<<< ReligiousBookshelf.com Home Page

First Sunday of Lent

Morning Meditation


God, as the Apostle says, will have all men to be saved. (1 Tim. ii. 4). But God wishes us all to labour for our salvation by adopting the means of overcoming our enemies, and by obeying His voice calling us to repentance. The sinner who abandons himself to sin without an effort to resist temptations, without at least asking God's help to conquer, and hopes that the Lord will one day draw him forth out of the precipice, tempts God to work miracles and to show him an extraordinary mercy not generally extended to Christians. Thou shalt not tempt the Lord thy God! (Matt. iv. 7).


If God were to immediately chastise those who offend Him, He certainly would not be insulted as He now is: but because the Lord does not punish instantly, and delays, therefore do sinners take courage to offend Him all the more! We must, however, be assured that although God waits and endures, yet He does not wait and endure for ever. It is the opinion of many of the holy Fathers, of St. Basil, St. Jerome, St. Ambrose, St. Cyril of Alexandria, St. John Chrysostom, St. Augustine, and others, that as God has determined for each man the number of days he has to live, and the degrees of health or talents He chooses to bestow on him, Thou hast ordered all things in measure, and number, and weight (Wis. xi. 21); so also has He determined the number of sins He will pardon in each one: when that number is filled up, He pardons no more. "We should remember this," says St. Augustine, "that for a certain time the patience of God bears with each one; that time being completed, no more pardon is reserved for him." Eusebius of Caesarea says the same: "God waits up to a certain number, and afterwards abandons"; and so speak also the above-named Fathers.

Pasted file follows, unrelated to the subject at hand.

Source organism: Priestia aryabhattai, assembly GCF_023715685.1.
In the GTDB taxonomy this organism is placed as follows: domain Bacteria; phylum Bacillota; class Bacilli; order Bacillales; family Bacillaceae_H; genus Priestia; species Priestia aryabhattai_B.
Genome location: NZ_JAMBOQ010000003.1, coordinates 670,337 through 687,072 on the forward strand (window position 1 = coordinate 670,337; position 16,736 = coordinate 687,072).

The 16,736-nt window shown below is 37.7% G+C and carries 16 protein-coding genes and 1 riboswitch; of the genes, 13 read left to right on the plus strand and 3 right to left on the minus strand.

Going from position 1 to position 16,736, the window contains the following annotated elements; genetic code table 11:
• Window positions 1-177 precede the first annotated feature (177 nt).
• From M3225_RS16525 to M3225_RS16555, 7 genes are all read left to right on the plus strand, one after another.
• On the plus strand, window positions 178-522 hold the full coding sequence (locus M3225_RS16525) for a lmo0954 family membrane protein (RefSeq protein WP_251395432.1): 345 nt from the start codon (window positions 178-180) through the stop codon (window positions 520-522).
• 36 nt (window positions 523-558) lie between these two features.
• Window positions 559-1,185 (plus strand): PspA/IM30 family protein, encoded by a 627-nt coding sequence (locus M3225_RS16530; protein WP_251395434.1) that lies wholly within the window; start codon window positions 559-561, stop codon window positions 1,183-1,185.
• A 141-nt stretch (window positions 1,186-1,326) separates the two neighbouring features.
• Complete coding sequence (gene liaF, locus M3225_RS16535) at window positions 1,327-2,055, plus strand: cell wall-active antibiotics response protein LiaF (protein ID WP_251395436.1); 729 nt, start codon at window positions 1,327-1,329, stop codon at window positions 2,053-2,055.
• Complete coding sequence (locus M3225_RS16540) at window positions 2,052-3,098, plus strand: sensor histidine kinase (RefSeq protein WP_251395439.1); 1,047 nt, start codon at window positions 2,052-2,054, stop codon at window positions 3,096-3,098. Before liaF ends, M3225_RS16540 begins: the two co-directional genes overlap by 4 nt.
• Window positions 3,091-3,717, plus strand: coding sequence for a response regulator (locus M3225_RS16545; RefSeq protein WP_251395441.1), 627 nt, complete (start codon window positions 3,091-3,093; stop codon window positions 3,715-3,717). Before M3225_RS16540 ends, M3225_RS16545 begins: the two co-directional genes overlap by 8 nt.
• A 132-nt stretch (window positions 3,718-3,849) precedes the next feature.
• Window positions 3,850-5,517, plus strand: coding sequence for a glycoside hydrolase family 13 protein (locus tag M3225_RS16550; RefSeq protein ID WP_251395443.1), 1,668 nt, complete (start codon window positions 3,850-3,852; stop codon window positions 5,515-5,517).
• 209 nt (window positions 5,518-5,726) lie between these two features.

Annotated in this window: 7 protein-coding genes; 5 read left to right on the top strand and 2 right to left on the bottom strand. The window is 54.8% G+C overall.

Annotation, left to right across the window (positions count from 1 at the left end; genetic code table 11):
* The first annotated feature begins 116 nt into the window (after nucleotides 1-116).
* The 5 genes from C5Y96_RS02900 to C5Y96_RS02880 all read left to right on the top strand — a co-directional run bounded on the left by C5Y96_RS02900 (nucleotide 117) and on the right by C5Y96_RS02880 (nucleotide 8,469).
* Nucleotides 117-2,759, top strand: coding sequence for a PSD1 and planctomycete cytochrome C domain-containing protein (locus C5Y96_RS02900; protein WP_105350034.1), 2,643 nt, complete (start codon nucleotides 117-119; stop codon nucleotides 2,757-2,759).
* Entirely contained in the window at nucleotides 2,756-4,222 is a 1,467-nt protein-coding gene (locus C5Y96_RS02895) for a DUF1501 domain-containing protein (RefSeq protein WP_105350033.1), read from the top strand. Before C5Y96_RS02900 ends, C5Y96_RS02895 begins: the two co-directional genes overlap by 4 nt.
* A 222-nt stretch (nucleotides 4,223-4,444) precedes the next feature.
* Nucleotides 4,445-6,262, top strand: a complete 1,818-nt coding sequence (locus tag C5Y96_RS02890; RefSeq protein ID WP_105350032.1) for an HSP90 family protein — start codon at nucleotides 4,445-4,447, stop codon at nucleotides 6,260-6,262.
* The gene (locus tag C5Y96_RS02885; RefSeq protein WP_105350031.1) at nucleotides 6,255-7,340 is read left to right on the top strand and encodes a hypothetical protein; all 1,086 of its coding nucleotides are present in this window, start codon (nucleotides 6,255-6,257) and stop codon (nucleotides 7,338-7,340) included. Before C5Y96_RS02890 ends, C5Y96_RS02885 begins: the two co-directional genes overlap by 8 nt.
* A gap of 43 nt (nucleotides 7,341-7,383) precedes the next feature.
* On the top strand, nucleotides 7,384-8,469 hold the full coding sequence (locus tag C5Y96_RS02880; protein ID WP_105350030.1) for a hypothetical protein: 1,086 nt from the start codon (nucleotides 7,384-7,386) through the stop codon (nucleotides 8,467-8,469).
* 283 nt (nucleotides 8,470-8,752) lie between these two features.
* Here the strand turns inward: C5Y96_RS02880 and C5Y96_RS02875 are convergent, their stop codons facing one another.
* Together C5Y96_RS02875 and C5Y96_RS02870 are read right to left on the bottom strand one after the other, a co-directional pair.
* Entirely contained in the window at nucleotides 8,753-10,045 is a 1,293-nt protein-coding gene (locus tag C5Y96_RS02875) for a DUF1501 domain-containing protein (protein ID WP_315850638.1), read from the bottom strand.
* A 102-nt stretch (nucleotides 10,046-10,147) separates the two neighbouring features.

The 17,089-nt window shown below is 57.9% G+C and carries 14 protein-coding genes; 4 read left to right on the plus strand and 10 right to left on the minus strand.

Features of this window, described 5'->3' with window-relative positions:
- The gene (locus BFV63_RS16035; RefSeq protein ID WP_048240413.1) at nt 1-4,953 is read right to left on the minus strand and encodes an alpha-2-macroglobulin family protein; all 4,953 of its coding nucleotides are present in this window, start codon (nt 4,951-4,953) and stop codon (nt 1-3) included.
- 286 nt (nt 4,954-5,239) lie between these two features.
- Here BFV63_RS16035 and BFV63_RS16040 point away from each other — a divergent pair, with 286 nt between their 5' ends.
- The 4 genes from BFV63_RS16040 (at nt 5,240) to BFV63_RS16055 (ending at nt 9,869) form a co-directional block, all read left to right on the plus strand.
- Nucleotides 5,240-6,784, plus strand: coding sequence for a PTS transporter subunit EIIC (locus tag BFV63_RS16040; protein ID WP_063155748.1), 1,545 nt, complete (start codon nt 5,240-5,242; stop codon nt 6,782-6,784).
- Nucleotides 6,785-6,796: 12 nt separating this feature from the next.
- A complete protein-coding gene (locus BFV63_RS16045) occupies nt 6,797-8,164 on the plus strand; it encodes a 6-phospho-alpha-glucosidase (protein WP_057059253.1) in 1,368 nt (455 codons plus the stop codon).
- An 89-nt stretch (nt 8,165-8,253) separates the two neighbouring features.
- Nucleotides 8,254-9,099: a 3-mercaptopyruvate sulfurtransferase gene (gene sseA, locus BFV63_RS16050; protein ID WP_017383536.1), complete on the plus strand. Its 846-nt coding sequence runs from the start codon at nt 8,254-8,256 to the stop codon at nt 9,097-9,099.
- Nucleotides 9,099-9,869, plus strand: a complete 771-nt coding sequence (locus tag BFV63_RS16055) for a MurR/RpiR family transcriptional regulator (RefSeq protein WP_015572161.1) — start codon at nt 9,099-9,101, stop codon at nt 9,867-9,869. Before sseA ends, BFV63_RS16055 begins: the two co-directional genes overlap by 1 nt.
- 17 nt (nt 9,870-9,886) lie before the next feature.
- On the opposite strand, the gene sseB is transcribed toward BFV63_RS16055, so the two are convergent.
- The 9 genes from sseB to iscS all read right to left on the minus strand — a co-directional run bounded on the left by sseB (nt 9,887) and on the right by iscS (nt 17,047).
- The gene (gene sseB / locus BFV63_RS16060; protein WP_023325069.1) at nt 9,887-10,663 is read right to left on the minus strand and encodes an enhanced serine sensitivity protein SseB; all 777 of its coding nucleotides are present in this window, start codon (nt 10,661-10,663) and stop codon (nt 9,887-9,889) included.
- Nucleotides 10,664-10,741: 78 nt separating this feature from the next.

These Fathers have not spoken at random, but according to the Holy Scriptures. In one place the Lord says that He delayed the ruin of the Amorrhites because the number of their sins was not yet filled up: For as yet the iniquities of the Amorrrhites are not at the full.(Gen. xv. 16). In another He says: I will have no more compassion upon Israel.(Os. i. 6). They have tempted me ten times; they shall not see the land of promise. (Num. xiv. 22). In another place, Job says: Thou hast sealed up my offences as it were in, a bag. (Job xiv. 17). Sinners keep no account of their sins; but God indeed keeps it, that He may chastise when the harvest is ripe, that is, when the number is filled up: Put ye in the sickles, for the harvest is ripe. (Joel iii. 13). In another place, God says: Be not without fear about sin forgiven, and add not sin upon sin. (Ecclus. v. 5). By which He would say: "Sinner, thou must fear even for the sins I have forgiven thee, because if thou addest another, it may be that the new sin, together with those pardoned, will complete the number, and there will then be no more mercy for thee." In another place, the Scripture still more plainly says: The Lord waiteth patiently, that when the day of judgment shall come he may punish them (that is, the nations) in the fulness of their sins.(2 Mach. vi. 14). So that God waits until the day in which the measure of sins is filled up, and then He punishes.